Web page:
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I'm still sick and slept right through the alarm yesterday morning, which bummed me out because I wanted to go to the 8 a.m. protest scheduled at my local Walmart. So I don't know how many strikers and supporters were there. But when I swung by there at 10 a.m., all I saw were a lot fewer cars than usual in the parking. I don't know if the strike had any impact, or if shoppers showed up instead during the overnight hours.
So while I don't know how many Walmart protests there were, please remember that when Wal-Mart Inc. claims its best Black Friday ever, you're hearing from a company with a long, long history of lying and you should take it with a large grain of salt:
Retail giant Walmart has been hit by protests and staff walkouts at stores across the US on Black Friday, the busiest shopping day in the retail calendar.
The actions began Thursday, as workers protested the retail giant's decision to open on Thanksgiving, which is traditionally a national holiday, and what they claim are attempts by Walmart to silence protests from workers. Industrial action continued Friday, with organisers claiming 1,000 protests in 46 states.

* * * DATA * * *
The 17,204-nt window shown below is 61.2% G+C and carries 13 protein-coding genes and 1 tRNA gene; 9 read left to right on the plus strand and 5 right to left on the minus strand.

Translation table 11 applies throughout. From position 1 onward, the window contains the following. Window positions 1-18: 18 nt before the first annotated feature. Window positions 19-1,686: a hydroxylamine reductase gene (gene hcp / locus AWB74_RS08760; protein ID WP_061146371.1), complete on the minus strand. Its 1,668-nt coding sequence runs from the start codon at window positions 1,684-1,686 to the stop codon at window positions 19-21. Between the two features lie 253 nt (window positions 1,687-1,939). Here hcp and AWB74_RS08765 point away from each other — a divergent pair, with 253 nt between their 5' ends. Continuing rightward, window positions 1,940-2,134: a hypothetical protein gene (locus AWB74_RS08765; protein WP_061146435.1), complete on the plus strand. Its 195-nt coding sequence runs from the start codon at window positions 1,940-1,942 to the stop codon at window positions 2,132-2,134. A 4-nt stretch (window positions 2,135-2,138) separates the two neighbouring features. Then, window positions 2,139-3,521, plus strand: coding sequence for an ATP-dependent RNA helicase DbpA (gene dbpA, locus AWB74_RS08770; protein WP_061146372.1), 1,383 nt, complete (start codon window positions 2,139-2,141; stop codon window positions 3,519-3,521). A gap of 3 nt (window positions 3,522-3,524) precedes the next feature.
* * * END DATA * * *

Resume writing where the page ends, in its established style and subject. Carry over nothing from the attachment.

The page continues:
Walmart workers in Atlanta, Miami, Dallas, Wisconsin, California's Bay Area, Chicago, Washington DC and other cities took part in the walk out, protesting wages and work conditions. The demonstrations were co-ordinated by OUR Walmart, a workers' group that last month led the first strikes that the retail giant had experienced.
OUR Walmart workers claimed the retailer was intimidating those who protest working conditions at the retailer.
Walmart countered that it had had its best Black Friday ever and that the majority of protesters were not Walmart workers.
"Only 26 protests occurred at stores last night and many of them did not include any Walmart associates," said Bill Simon, Walmart's US president and chief executive officer. "We had very safe and successful Black Friday events at our stores across the country and heard overwhelmingly positive feedback from our customers," Simon said.
He added that the retailer estimated less than 50 Walmart workers had taken part in the protests. "In fact, this year, roughly the same number of associates missed their scheduled shift as last year," Simon said.
But protesters disputed the retailer's numbers.
Dan Schlademan, director at lobby group Making Change at Walmart, said "hundreds and hundreds" of workers were taking action.
He said as a result of protests, Walmart workers had seen their employment terminated, threatened with having their hours cut and that the labor board was now investigating 35 specific violations of the national labor relations act.